Molecular and Cellular Biochemistry

, Volume 335, Issue 1–2, pp 119–125

Increased liver oxidative stress and altered PUFA metabolism precede development of non-alcoholic steatohepatitis in SREBP-1a transgenic spontaneously hypertensive rats with genetic predisposition to hepatic steatosis

  • Hana Malínská
  • Olena Oliyarnyk
  • Miriam Hubová
  • Václav Zídek
  • Vladimír Landa
  • Miroslava Šimáková
  • Petr Mlejnek
  • Ludmila Kazdová
  • Theodore W. Kurtz
  • Michal Pravenec


The temporal relationship of hepatic steatosis and changes in liver oxidative stress and fatty acid (FA) composition to the development of non-alcoholic steatohepatitis (NASH) remain to be clearly defined. Recently, we developed an experimental model of hepatic steatosis and NASH, the transgenic spontaneously hypertensive rat (SHR) that overexpresses a dominant positive form of the human SREBP-1a isoform in the liver. These rats are genetically predisposed to hepatic steatosis at a young age that ultimately progresses to NASH in older animals. Young transgenic SHR versus SHR controls exhibited simple hepatic steatosis which was associated with significantly increased hepatic levels of oxidative stress markers, conjugated dienes, and TBARS, with decreased levels of antioxidative enzymes and glutathione and lower concentrations of plasma α- and γ-tocopherol. Transgenic rats exhibited increased plasma levels of saturated FA, decreased levels of n−3 and n−6 polyunsaturated FA (PUFA), and increased n−6/n−3 PUFA ratios. These results are consistent with the hypothesis that excess fat accumulation in the liver in association with increased oxidative stress and disturbances in the metabolism of saturated and unsaturated fatty acids may precede and contribute to the primary pathogenesis of NASH.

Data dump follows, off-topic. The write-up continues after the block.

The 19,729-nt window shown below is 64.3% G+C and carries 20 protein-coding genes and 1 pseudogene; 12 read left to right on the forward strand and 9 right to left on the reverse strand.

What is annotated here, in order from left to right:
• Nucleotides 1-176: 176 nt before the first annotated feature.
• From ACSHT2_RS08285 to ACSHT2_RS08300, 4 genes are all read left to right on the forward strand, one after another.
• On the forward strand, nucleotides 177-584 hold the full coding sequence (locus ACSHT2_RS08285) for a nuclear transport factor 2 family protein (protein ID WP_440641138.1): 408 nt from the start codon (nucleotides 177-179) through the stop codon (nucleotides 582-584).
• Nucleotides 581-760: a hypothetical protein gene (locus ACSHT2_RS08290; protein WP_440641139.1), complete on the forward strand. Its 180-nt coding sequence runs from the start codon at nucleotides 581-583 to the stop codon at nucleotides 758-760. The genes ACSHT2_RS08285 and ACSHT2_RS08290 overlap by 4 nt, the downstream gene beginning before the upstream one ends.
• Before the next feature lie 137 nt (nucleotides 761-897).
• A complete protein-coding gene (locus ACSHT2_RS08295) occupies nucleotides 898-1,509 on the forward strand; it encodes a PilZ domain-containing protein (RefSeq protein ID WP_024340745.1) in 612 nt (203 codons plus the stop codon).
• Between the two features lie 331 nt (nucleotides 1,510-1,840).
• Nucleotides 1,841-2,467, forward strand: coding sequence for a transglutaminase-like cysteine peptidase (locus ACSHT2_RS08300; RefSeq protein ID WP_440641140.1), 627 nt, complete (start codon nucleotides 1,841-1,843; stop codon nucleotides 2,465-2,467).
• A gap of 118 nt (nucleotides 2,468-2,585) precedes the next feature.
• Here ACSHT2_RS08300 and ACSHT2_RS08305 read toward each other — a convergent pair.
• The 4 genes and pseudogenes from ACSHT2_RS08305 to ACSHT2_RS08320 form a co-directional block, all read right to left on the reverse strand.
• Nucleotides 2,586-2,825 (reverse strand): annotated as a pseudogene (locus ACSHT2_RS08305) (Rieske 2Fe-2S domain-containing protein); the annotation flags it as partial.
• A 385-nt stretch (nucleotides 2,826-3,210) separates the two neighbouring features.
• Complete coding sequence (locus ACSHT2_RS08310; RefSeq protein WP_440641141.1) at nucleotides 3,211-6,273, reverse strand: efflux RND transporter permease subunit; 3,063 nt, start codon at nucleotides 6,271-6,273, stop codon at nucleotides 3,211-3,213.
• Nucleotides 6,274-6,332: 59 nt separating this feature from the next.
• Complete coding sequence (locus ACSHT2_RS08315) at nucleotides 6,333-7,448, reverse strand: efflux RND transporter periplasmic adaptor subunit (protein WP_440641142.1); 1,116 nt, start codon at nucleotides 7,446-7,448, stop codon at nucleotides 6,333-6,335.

Hepatic steatosis Non-alcoholic steatohepatitis Oxidative stress Fatty acid composition SREBP-1a transgenic spontaneously hypertensive rat 


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Copyright information

© Springer Science+Business Media, LLC. 2009

Authors and Affiliations

  • Hana Malínská
    • 1
  • Olena Oliyarnyk
    • 1
  • Miriam Hubová
    • 1
  • Václav Zídek
    • 2
  • Vladimír Landa
    • 2
  • Miroslava Šimáková
    • 2
  • Petr Mlejnek
    • 2
  • Ludmila Kazdová
    • 1
  • Theodore W. Kurtz
    • 3
  • Michal Pravenec
    • 2
  1. 1.Institute for Clinical and Experimental MedicinePragueCzech Republic
  2. 2.Institute of PhysiologyCzech Academy of SciencesPrague 4Czech Republic
  3. 3.University of CaliforniaSan FranciscoUSA

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